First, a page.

Moody v. State ex rel. Payne

CourtSupreme Court of Alabama
Citation344 So.2d 160
PartiesShearn MOODY, Jr. v. STATE of Alabama ex rel. Charles H. PAYNE, Commissioner of Insurance and Receiver of Empire Life Insurance Co. of America. SC 931, 1268 and 1270.
Decision Date11 February 1977

Frank G. Newman, for Newman, Shook and Newman, Dallas, Tex., Drayton N. James, for Clark & James, Birmingham, Martin Paul Solomon, New York City, for appellant Moody.

Rogers, Howard, Redden & Mills, Birmingham, for intervenors, W. B. Sanford and G. L. Myers, appellants.

James W. Webb and Edwin K. Livingston, Montgomery, for Charles H. Payne, Receiver of Empire Life Insurance Co.

Drayton Nabers, Jr. Birmingham, for Protective Life Ins. Co.

BEATTY, Justice.

This is an appeal from an adjudication of insolvency, an order of liquidation and approval of a reinsurance agreement as ordered by the Circuit Court of Jefferson County. We affirm.

The material facts of this case are reported in Moody v. State ex rel. Payne, Commissioner, 295 Ala. 299, 329 So.2d 73 (1976), thus only a brief factual review is necessary here.

On April 13, 1972 the Commissioner of Insurance of the State of Alabama instituted a receivership proceeding in the Circuit Court of Jefferson County against Empire Life Insurance Company, an Alabama corporation. The trial court placed Empire in receivership on June 29, 1972, appointed the Commissioner as receiver, and on September 12, 1973 entered an order authorizing him to solicit offers from other insurance companies for the reinsurance of Empire. Later, in January, 1974 the receiver petitioned the Court for an order of liquidation of Empire and for approval of a reinsurance agreement presented by Protective Life Insurance Company, which later intervened. Shearn Moody, chairman of the board and the largest single stockholder of Empire, intervened. After a hearing on the receiver's petition, the relief requested was granted on June 14, 1974.

On October 15, 1974, Moody filed a motion, later amended, under Rule 60(b), ARCP, to introduce new evidence establishing the solvency of Empire as of the date of the liquidation decree. This motion was overruled on November 22, 1974. Subsequently, the receiver petitioned for approval of an amendment to the reinsurance agreement. This petition was granted over Moody's objections, and on April 10, 1975, the trial court by decree authorized the receiver to execute the amendment.

Essentially, Moody raises three issues: (1) that the trial court erred in denying Moody's 60(b) motion; (2) that policyholders of Empire were discriminated against as a result of the trial judge's reinsurance order; and (3) that the trial court abused its discretion in ordering liquidation and reinsurance. We shall take up the issues presented Seriatim.

Moody contends that the trial court erred in denying his Rule 60(b) motion for relief from the decree of June 14, 1974. Evidence he obtained from a post-judgment appraisal of one of Empire's assets, an interest in the Libbie Shearn Moody Trust, establishing an asset value of approximately $14,000,000 instead of the $4,250,000 value given it by the Commissioner, he asserts, justified a new hearing. The appraisal referred to in his motion was made by Mr. Harold Crandall, who had testified as an expert witness for Moody at the April, 1974 hearing. Although the Crandall appraisal was referred to in the motion as Exhibit B, it was neither attached to the motion nor submitted to the Court. Indeed, on November 15, 1974 when Moody's attorneys argued the motion, they submitted a different appraisal, one made by Dr. Joseph Trosper. Trosper's appraisal expressly recited that its author had not been contacted by Moody until October 18, 1974, three days after Moody's Rule 60(b) motion was filed. Moody did not explain why this appraisal could not have been either the subject of his motion or procured prior to the April hearing.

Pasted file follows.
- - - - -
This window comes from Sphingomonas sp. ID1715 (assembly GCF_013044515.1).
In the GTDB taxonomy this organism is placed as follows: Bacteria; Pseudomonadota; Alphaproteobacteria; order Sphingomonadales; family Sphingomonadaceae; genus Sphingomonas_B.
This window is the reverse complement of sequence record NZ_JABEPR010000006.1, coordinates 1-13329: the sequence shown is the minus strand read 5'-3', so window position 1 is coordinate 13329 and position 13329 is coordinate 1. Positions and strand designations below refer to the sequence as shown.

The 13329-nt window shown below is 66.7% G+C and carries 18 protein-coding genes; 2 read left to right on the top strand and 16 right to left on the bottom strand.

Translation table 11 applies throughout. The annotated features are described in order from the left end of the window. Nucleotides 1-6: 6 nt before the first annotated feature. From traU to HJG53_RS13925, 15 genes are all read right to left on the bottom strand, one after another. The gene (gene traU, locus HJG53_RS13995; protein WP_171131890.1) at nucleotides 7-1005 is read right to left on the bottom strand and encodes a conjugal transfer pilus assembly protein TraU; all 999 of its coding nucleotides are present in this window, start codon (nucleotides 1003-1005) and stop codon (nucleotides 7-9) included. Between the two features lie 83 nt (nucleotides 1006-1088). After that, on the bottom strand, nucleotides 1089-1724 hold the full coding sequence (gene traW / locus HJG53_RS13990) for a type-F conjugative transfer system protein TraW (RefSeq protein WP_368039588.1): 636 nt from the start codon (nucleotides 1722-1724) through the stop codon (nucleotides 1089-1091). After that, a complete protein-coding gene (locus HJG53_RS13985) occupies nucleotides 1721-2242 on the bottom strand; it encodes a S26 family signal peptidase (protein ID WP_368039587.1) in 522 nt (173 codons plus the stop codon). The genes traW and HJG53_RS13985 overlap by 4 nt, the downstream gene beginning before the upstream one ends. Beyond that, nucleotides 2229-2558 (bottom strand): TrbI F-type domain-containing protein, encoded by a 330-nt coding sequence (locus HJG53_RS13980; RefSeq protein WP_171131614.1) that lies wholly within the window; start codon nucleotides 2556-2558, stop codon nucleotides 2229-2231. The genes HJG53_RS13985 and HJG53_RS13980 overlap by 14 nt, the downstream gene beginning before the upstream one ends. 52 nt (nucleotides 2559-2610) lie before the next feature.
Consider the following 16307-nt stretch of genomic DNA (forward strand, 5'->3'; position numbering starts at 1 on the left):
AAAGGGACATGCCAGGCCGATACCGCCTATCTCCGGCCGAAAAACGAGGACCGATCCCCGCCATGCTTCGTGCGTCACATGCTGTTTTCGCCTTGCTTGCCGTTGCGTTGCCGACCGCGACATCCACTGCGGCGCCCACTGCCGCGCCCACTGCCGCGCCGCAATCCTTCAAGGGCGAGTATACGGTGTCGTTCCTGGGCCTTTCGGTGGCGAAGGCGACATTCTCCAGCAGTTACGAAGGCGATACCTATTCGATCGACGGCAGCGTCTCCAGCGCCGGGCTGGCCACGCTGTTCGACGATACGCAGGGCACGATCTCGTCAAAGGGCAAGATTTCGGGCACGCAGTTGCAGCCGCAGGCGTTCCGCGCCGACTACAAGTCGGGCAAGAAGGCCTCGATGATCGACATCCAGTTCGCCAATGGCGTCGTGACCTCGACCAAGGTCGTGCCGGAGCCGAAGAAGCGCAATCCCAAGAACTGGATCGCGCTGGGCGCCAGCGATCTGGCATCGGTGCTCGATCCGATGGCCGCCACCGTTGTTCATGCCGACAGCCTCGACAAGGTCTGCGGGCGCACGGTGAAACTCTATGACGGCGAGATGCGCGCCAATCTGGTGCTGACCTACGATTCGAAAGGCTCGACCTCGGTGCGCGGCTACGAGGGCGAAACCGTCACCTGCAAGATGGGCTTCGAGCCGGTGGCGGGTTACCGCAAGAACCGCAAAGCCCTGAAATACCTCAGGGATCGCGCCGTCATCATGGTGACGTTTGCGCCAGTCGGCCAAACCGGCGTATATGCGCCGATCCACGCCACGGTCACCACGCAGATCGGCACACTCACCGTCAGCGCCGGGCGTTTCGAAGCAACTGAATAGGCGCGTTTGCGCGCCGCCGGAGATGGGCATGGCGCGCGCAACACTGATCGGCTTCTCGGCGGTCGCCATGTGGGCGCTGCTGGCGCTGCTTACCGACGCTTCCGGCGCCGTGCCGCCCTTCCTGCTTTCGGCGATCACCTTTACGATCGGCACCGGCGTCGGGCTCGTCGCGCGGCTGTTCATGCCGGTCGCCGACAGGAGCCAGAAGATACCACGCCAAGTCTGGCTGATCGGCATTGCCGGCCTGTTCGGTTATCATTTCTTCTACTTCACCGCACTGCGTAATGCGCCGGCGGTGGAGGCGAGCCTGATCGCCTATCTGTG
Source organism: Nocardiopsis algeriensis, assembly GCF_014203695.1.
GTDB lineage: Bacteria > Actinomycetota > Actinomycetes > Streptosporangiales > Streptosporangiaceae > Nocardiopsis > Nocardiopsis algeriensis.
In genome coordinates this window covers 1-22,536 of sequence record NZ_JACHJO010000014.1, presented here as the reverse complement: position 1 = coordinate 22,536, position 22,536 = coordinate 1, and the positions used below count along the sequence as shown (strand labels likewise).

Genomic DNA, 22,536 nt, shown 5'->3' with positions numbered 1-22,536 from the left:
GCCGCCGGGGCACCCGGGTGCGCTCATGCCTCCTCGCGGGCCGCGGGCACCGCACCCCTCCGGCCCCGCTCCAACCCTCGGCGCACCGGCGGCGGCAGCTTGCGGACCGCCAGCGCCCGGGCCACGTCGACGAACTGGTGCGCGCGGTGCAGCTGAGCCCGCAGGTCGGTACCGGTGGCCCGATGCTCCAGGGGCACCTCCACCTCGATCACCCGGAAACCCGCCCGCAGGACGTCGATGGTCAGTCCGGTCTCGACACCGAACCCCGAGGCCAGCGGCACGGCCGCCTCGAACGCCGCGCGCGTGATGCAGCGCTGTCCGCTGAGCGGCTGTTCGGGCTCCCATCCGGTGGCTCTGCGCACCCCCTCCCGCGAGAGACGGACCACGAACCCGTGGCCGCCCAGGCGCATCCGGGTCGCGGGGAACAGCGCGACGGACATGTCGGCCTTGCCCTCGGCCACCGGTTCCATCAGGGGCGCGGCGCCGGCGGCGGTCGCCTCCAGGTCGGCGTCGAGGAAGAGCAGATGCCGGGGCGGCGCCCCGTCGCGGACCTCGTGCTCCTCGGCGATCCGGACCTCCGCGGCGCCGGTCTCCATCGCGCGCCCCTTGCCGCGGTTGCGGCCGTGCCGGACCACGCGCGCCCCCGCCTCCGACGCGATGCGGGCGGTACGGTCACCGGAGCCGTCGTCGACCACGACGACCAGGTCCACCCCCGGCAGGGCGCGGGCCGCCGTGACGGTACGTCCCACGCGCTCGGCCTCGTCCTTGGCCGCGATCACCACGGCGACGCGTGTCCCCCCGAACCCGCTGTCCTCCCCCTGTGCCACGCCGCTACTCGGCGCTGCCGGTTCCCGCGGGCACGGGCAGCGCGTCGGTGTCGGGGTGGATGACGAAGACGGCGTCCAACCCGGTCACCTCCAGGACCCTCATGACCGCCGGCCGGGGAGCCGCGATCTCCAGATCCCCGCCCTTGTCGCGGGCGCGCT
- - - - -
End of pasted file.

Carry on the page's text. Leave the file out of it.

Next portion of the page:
Rule 60(b)(2), ARCP, authorizes relief from a final judgment for:

. . . Newly discovered evidence which by due diligence Could not have been discovered in time to move for a new trial. . . . (Emphasis supplied.)

Was appellant's evidence 'new' or 'newly discovered?' There can be no Rule 60(b)(2) relief for evidence which has come into existence after the trial is over simply because such a procedure would allow all trials perpetual life. 'Newly discovered evidence' means evidence in existence at the time of trial of which the movant was unaware. Prostrollo v. Univ. of S. Dak., 63 F.R.D. 9 (D.C.S.D.1974). And for a litigant to obtain a new trial on the ground of newly discovered evidence, it must appear that his reasonable diligence before trial would not have revealed this evidence which he failed to discover. Plisco v. Union Ry. Co., 379 F.2d 15, 16 (CCA3rd 1967). Hence, the trial court did not abuse its discretion in denying Moody's motion since this evidence was not even created until after October 18, 1974, over four months after the decree ordering liquidation and approving the reinsurance treaty. Any attempt by Moody to explain away his unawareness would have been inapt in those circumstances.